Paper presenter: Talha Kose (Assistant Professor , Istanbul Sehir University, Turkey), “Turkey’s JDP and Alevi Opening: Paths Towards Identity Based Reconciliation”.
Turkey’s Justice and Development Party (JDP) government has recently undertaken series of steps to understand and respond to the Alevi identity based claims. Popularly known as the ‘Alevi opening’ process, is a historical turning point in terms of Turkish governments’ approaching of problems of Alevi citizens in Turkey. Alevi opening is the first systematic effort to deal with identity based discontents of Alevis. Alevi opening is also part of the broader policy of ‘democratic opening’, which intends to address burning problems of various identity groups (Kurds, Alevis, religious minorities and roman people) in Turkey. Democratic opening, also defined as a ‘national unity project’ by Prime Minister Erdo’an, aims to reconcile Turkish State and the marginalized segments of Turkish Society. Alevi opening is considered as a process of political as well as social reconciliation. The primary objective of ‘Alevi opening’ is to bridge the emotional and perceptual barriers between the Alevi citizens and the Turkish state as well as between Alevis and the Sunni citizens, thus to create an environment conducive to deeper level reconciliation. This study provides an analytic background for understanding the governing JDP’s ‘Alevi opening’ initiative, which was launched on summer of 2007. More specifically the issues that are mentioned in the list of Alevi identity based claims, obstacles to the fulfillment of these issues and the methods and the processes of the ongoing Alevi opening are elaborated. Alevi opening is still in its early stages but it has already enabled some conciliatory moves. For the first time in the history of the Turkish Republic and the Ottoman State, official authorities have acknowledged the victimhood’s and traumatic historical experiences of Alevis. A verbal apology has been voiced by the Minister of Culture on behalf of his government and the Turkish State, for the oppressions and direct violence that the Alevis had historically suffered from the central authorities. A commitment to enhancement of the Alevi requests has been clearly voiced by Prime Minister Erdo’an and his cabinet ministers. The leaders of the Alevi community and Alevi associations have been recognized by the government. A set of legal reforms are publicly discussed. This analysis states that only a holistic intervention can enable a sustainable reconciliation process between Alevis and the Turkish State establishment and Alevi and Sunni citizens. In order to provide a holistic analysis, political, legal, psychological as well as cultural dynamics of Alevi issue are emphasized here.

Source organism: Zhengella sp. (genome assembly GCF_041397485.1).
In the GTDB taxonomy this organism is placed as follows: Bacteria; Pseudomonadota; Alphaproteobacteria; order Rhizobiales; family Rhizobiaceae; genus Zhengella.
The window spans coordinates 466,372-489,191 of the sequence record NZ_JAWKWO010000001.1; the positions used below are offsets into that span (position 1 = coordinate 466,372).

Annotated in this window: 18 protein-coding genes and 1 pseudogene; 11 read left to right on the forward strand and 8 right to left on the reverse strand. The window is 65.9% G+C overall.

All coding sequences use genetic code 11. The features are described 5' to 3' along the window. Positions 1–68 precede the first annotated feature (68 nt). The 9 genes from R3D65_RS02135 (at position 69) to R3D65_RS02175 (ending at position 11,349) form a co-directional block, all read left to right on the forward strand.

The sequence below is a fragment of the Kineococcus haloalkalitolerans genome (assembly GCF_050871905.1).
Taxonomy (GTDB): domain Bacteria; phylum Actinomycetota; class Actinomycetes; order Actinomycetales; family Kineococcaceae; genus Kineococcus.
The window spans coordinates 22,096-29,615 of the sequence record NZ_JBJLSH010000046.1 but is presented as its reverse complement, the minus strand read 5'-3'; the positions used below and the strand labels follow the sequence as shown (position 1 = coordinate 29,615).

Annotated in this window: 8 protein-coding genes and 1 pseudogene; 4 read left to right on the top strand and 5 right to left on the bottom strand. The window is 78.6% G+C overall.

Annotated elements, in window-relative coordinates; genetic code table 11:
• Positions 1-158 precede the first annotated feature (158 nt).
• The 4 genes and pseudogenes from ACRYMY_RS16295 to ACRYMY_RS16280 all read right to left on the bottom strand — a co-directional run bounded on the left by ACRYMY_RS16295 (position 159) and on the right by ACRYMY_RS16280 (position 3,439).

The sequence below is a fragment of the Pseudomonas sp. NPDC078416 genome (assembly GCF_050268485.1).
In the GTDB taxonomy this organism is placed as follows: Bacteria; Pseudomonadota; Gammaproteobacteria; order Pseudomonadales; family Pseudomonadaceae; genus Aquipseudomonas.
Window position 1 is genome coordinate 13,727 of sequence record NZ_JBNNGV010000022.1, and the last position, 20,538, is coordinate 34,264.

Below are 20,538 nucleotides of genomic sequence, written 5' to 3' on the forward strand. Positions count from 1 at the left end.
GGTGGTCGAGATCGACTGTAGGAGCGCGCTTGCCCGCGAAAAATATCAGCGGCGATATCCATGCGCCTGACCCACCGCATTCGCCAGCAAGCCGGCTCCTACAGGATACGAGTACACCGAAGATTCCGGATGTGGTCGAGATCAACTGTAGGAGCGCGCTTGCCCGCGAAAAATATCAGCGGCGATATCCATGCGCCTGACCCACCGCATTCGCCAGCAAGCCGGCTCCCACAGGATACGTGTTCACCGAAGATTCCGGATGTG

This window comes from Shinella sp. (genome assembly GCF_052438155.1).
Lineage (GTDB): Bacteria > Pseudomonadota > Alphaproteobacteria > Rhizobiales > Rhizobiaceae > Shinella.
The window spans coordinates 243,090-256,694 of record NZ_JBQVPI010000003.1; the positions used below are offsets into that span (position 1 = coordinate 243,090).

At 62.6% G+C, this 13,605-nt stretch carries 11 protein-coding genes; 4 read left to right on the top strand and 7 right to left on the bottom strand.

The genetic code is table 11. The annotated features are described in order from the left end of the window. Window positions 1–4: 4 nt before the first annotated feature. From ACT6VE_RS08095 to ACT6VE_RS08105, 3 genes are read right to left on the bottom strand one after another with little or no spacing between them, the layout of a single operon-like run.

Paper presenter: Sule Toktas and Ali Bayram Soner (Associate Professor - Dr., Kadir Has University and Assistant Professor - Dr., Izmir University of Economics, Turkey), “Identity Politics in Turkey: the Justice and Development Party and the Alevi Rapprochement”.
The Justice and Development Party (JDP), since coming to power in 2002, has launched several reform programmes which in the previous decades were considered the red lines or bottle necks in Turkish politics. The JDP is the party that has made wide range of reforms necessary for the EU membership. This caused a complexity for students of political science as the party is the leading conservative party in the multiparty politics of Turkish party system accompanied by a wide discussion whether the JDP fell in the category of conservative parties or not. The JDP also started various policy initiatives in the sphere of international relations. The governing party aimed for Turkey’s greater involvement in Middle East, the Caucasian and Balkan affairs, mediation and arbitration role between the conflicting parties of the Middle East, peace making facilities towards Armenia and Azerbaijan and stability and security in Iraq. The Kurdish question has been another arena for the JDP to take important steps for its resolution. Last but not least, the Party, although mainly adheres to the Sunnite segments of the Turkish population, wants to attract votes from the Alevi minority and launch a rapprochement programme. This article tackles with the actors, dynamics and processes involved in the JDP's Alevi rapprochement. Each subject group - the Alevis (the leftist and the conservative wings), the General Directorate of Religious Affairs, the JDP, the National View Movement, the conservative media writers and the EU officials - is constitutive of a specific discourse and hence holding a deliberate position in the Alevi question. Therefore, each discursive unit composes the sub-sections of the discussion delivered throughout the paper. We aim to make an inquiry of the Alevi rapprochement in light of the positions, arguments and perceptions developed by each agency involved in the question.